“Thirteen—but that one is that love keeps no record of wrongs. The one you’re thinking of is I Peter or Proverbs. Both of those say that love covers wrongs or sins.”
“There. I’ve got three of them to support my decision. And, there’s the one about sin being found out. Marcus preached on that last week.” Mac leaned on the scraper. “Mr. Forrester—”
Now we’re buddies? Seriously? “Okay then, Dan. Look, I may find out someday that I did it all wrong. But I think God knows that I tried to do what I thought was right. When I started reading the Bible and listening to it, I listened for anything that fit this. Not once have I ever thought, ‘Oh, I guess I should start defending myself now. God said to.’ No, everything was about turning cheeks and that God would take care of other people and their wrongs.” He gathered his courage, prayed that he wasn’t out of line for saying it, and added, “If Jesus didn’t defend Himself against false accusations, who am I to do it?”
You’d think forgiveness would be the lesson I would have learned. And don’t get me wrong, it taught me a lot about that. Unconditional love? An unexpected lesson, definitely. That also played a role in how I grew from this book. But what really pricked my heart the most as I reread it in editing was just how raw and real Marcus Vaughn was about salvation. I loved how Mac chose to accept it and move on without over-thinking the process. Blind obedience. I mean, he opens the conversation with, “I think I believe. And I’ve been praying. Luke thought you should know.” That’s not the exact quote, but it’s close. Then, when you compare that with his words above where he says that he just kept reading the Bible and doing what he thought it said… wow.
I’ve always been one to try just to obey the Word. Live it. Do whatever it says. But there was something so matter-of-fact in Mac’s application of what he read in the Bible. I loved that and learned from the sheer simplicity of it. I couldn’t have written that deliberately if I’d tried.
3. I cannot read the hearts of man.
But I think my favorite lesson I learned was in writing For Keeps. As someone who spent many years wearing only skirts, I’d grown weary of the judgment others presumed I must feel for those who didn’t make the same clothing choices. Frankly, I couldn’t care less what anyone wears as long as he or she wears something to cover the bits that God says to cover. But there can be an assumption that if you only wear skirts or dresses, then you must think poorly of those who don’t. As Aggie said to William, “You just passed judgment on a whole slew of people who are guilty of nothing but having different preferences and convictions than you.”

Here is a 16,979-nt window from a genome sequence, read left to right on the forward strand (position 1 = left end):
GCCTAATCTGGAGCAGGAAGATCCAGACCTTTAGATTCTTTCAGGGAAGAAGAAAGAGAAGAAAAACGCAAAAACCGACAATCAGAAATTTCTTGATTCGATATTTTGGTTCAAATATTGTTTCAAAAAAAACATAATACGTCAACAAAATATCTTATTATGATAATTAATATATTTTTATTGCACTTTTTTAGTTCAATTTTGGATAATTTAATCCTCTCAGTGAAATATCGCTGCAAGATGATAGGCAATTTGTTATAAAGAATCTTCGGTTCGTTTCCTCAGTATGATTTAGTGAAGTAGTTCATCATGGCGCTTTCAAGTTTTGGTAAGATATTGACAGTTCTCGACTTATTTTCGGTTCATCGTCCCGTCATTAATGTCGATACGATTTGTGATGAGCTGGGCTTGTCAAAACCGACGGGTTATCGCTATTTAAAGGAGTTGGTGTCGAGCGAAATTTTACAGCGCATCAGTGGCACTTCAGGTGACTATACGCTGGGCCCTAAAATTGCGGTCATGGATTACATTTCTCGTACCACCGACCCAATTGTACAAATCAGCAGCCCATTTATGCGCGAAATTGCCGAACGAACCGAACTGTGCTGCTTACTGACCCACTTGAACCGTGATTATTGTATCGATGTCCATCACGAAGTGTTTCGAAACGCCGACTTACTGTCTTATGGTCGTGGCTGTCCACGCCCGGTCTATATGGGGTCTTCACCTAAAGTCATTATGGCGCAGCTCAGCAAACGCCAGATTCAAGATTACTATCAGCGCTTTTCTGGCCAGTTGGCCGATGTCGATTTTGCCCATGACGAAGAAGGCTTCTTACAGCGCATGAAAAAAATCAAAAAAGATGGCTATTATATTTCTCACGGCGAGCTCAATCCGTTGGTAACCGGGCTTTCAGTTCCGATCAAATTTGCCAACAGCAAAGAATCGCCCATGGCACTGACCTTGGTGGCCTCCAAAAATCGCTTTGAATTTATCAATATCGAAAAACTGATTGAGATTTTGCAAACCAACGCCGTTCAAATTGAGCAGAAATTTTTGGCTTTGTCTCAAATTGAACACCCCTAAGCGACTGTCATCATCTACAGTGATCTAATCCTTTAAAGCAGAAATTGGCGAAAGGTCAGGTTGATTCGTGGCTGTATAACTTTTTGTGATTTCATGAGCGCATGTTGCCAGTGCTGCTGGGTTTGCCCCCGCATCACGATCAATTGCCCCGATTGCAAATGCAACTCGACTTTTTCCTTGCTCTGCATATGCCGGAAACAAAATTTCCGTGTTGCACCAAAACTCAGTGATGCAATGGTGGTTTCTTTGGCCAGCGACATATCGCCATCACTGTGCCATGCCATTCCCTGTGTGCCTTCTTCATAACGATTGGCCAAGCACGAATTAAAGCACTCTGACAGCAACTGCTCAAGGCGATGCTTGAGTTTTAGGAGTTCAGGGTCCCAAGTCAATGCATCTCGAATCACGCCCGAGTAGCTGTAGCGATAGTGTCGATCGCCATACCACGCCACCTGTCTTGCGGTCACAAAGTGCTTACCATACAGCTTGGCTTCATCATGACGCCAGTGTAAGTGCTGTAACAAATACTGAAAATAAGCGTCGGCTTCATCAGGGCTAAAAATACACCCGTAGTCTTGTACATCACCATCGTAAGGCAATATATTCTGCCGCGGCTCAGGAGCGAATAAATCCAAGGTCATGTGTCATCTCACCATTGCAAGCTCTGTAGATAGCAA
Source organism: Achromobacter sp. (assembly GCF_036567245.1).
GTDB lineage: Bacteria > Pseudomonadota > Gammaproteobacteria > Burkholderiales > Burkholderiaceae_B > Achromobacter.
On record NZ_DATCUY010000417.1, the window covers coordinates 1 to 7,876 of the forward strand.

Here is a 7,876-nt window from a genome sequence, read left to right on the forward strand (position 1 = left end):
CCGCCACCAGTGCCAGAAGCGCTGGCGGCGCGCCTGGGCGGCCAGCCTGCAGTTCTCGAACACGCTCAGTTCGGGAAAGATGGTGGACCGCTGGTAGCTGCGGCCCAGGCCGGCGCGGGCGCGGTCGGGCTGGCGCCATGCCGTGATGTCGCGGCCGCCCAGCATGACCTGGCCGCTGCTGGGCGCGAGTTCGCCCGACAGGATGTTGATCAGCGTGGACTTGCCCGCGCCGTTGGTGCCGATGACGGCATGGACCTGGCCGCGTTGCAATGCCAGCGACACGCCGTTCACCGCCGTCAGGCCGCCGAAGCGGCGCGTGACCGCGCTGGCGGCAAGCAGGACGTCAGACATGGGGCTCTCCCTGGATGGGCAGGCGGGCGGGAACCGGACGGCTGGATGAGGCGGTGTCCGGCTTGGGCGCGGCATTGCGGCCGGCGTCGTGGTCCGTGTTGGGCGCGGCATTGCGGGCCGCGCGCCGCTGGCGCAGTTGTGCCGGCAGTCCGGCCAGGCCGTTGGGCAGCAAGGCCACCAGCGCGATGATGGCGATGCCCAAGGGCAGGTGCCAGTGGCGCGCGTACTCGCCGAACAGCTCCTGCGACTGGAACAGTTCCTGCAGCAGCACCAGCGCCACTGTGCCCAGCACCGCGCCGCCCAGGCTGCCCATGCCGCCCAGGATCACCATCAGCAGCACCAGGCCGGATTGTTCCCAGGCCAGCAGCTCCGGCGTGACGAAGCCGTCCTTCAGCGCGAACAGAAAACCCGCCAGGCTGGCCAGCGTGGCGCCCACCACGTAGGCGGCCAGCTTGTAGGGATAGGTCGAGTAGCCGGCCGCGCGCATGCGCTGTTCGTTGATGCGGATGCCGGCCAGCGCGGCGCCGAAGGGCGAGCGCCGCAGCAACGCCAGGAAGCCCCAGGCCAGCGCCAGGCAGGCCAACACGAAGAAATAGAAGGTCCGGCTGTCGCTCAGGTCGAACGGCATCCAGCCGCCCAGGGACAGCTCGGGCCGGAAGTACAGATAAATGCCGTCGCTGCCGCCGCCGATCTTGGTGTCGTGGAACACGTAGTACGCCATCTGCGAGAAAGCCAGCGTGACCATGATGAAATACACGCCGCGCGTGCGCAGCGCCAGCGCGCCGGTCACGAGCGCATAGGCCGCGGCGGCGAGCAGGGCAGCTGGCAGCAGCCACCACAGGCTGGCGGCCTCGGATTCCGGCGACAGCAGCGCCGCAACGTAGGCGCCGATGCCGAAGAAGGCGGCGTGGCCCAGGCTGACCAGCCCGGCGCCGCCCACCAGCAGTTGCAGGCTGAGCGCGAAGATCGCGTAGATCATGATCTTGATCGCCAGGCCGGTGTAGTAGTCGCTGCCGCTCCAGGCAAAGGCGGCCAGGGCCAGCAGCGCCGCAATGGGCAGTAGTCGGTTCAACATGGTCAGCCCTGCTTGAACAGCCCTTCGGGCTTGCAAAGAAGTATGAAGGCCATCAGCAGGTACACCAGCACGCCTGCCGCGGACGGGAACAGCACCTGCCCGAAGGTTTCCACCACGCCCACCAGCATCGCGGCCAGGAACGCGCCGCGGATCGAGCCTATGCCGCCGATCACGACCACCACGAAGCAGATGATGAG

However, I discovered that the real issue isn’t whether someone is judging you at all. Taking up offenses for others rarely benefits anyone. As Mac said in Not a Word , “If Jesus can be crucified for something He didn’t do, can’t I let someone assume the worst of me?” But what it really taught me was to check to see that I’m not doing the very thing I’m assuming of others. I need to be sure that I am not assuming the worst of someone just because others who hold similar preferences or convictions have been unjustly judgmental or harsh with someone in the past. I cannot read the hearts of man. That’s God’s job. I can only see his or her actions. And unless those actions are clear, then my assuming judgment from them is simply throwing judgment at them.
Writing is an educational experience and rarely in ways I expect. I sometimes spend hours researching a passage of Scripture—often not the one I sought out—before writing a scene. Most of what I learn never makes it in the book, but these fictional situations create real quandaries that inspire me to search the Scriptures for a Biblical answer. One minute I’m looking up verses on how husbands are to treat wives, and the next thing you know, I’m riveted by the “armor of God” passage. That’s just one small glimpse of what I’m learning as I write Ante Up!
Photography: Rebekah Leona Photography